On Donald Trump’s inauguration day, a limited edition magazine, Great Old Days, was distributed for free in Washington DC. We at LensCulture were happy to get a copy, because it seemed like a respectful way to document the uncertain way of life in struggling middle America. It offered an intimate portrait of the people who had lost their jobs there and voted for Donald Trump.
Brendan Hoffman, the photographer behind the magazine, is an American photojournalist usually covering global conflicts, and currently based in Kiev, Ukraine. We contacted him there, to ask him about the Great Old Days project. Here is an edited version of our interview:
LC: You published this project at a timely moment in history. Can you talk a bit about your idea behind the magazine, and its timing, and who you hope to reach as an audience?
BH: I went with a magazine format because it was inexpensive to produce and decidedly not a polished photo book, which hopefully made it more familiar and accessible for people who are not photography aficionados. By handing it out at the inauguration, I wanted to connect with two audiences. First, I hoped to reach ordinary Trump voters, who might recognize elements of their own lives in the work but see themselves from a different perspective. My second target was the Republican power structure—funders, lobbyists, staffers, and officials—who now have a job to do.
Trump was elected by people with real concerns. There can be debate about whether his planned policies will work, but the concerns are real and it’s incumbent on him and all in positions of power to take those problems seriously and implement real solutions.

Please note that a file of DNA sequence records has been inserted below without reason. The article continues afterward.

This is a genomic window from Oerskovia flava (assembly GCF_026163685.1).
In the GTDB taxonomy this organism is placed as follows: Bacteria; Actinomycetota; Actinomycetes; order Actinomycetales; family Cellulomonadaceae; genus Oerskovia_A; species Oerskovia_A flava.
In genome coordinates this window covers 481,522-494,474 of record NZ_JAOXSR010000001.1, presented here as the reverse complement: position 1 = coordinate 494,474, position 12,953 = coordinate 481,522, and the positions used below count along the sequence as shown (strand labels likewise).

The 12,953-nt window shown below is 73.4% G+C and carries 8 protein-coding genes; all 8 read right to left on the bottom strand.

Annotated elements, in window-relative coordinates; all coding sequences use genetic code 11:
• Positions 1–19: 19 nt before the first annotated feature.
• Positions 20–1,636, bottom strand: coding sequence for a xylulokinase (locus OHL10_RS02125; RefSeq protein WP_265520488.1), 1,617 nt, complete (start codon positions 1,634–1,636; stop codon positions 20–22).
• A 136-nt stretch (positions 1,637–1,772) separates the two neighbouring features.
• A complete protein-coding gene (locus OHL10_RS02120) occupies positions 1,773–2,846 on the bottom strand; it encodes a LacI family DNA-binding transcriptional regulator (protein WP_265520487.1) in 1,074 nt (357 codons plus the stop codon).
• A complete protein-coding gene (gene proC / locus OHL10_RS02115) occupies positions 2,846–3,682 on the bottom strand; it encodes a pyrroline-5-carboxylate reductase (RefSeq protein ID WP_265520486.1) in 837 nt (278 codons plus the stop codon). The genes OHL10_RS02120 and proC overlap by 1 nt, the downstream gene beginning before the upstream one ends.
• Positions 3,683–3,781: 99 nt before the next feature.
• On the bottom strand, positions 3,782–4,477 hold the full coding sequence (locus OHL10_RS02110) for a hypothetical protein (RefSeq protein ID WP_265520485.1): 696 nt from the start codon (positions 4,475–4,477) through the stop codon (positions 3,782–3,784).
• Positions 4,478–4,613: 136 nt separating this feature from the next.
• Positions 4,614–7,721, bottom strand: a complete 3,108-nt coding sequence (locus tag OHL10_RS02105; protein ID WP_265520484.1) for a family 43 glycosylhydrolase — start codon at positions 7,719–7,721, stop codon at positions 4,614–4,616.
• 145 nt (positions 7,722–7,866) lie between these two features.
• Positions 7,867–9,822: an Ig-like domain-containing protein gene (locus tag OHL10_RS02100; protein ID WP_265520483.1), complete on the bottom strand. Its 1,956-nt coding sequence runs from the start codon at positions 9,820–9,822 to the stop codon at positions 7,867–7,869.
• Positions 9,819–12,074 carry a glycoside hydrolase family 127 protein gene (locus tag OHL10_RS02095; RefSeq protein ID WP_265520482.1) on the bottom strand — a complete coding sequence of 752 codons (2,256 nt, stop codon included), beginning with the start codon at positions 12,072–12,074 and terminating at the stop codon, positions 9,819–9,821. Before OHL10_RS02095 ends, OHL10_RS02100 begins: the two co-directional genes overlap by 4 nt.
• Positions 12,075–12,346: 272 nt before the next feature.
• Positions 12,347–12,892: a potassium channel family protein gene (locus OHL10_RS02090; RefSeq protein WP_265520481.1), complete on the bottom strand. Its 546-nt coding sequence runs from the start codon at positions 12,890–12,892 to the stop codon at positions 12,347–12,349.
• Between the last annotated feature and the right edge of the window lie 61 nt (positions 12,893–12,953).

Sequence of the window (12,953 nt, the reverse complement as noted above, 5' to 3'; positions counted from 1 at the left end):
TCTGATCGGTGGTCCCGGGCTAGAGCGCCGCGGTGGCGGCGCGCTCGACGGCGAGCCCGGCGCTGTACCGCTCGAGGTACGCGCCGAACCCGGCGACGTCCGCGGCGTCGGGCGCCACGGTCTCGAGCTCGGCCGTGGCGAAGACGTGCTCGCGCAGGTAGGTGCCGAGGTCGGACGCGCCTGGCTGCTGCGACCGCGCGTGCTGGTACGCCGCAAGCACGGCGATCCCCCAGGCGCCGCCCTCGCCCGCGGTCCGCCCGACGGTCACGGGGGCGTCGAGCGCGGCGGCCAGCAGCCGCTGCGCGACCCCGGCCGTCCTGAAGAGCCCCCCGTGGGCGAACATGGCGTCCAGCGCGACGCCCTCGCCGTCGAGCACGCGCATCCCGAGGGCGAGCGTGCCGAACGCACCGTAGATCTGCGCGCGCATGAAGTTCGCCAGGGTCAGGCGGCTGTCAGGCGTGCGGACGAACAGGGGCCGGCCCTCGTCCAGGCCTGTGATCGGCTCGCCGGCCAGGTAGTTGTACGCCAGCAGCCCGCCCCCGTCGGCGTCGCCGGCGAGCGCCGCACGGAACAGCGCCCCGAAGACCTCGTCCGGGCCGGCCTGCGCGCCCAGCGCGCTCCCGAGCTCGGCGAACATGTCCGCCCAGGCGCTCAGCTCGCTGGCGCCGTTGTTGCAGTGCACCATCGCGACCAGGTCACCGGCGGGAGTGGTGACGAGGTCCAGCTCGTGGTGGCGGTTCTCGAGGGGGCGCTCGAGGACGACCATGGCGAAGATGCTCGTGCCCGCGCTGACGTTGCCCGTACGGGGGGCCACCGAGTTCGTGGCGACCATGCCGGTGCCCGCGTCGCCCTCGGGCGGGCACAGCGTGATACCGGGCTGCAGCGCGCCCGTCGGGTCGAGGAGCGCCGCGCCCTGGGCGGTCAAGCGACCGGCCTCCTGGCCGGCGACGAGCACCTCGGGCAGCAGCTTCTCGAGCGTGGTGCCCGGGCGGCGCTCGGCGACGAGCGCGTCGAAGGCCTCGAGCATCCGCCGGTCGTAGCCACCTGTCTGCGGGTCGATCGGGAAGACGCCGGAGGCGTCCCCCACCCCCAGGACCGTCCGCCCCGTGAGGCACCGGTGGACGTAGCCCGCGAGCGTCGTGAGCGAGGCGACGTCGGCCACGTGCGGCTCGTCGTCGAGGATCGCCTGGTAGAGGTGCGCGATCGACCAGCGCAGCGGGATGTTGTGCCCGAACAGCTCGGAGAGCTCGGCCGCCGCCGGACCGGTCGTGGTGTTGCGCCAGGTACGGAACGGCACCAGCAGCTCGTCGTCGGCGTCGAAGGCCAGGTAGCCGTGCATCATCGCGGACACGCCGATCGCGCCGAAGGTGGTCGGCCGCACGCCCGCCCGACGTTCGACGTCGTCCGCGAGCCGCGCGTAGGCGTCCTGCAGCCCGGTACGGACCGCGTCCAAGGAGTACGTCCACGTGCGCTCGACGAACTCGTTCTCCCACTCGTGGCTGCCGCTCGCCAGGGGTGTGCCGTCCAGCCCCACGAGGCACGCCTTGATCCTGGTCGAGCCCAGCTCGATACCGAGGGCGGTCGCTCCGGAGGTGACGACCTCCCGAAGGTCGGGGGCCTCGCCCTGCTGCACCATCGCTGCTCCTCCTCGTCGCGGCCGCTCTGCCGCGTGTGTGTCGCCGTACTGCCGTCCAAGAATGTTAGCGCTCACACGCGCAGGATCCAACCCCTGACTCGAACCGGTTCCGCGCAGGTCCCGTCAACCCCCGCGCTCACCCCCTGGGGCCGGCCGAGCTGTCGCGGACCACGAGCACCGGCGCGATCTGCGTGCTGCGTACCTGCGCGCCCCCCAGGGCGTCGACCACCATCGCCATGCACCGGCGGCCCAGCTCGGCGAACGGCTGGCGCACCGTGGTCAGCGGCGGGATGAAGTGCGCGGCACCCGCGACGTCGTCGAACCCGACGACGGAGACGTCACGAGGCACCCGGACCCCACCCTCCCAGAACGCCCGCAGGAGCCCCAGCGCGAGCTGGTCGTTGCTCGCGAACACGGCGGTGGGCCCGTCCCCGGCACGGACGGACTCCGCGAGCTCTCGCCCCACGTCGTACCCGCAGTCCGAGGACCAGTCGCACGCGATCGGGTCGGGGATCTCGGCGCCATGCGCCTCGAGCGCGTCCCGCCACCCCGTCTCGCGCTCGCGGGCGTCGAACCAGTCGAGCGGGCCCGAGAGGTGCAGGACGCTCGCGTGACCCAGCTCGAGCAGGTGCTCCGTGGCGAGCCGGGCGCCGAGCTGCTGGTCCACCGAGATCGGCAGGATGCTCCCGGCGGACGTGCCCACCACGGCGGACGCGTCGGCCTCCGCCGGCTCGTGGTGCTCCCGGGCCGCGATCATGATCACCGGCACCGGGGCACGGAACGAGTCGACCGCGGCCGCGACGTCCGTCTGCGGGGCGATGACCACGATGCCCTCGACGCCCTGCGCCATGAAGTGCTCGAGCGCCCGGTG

I hoped the magazine would also remind them of the responsibility they have. Timing it around the inauguration itself was a simple way to reach those people and draw a clear line between the content and the political moment.
LC: You say the the pictures are from a larger body of work—can you talk more about the larger project?
BH: This project, which I began in 2011, took on an unexpected relevance with the rise and eventual victory of Donald Trump in the presidential election. I’m a photojournalist by profession but this was a much more personal exploration of a place. The work is premised on a news hook; I began photographing in Webster City shortly after the local Electrolux factory closed down, as I was curious how people would be affected. The work was sustained, however, through my own curiosity about the gap between the lives of Webster City residents and my own. I didn’t chase down key players in the Electrolux story or spend time only with people who got laid off. Instead, I simply spent my time as if I lived in Webster City, hanging out and doing whatever seemed fun and interesting, trying to understand how and why people felt connected to the place and each other. It took a while for me to realize that I was basically exploring the much-discussed divide between middle America and the coastal elites, which probably describes me whether I feel elite or not.
The magazine is meant, on some level, to advocate for Webster City and its people, and the demographic it represents. The larger project might be a bit more skeptical and judgmental. It’s also not finished — I’d like to return and spend more time with the local Hispanic community, as well as other segments of the local population I’ve not depicted.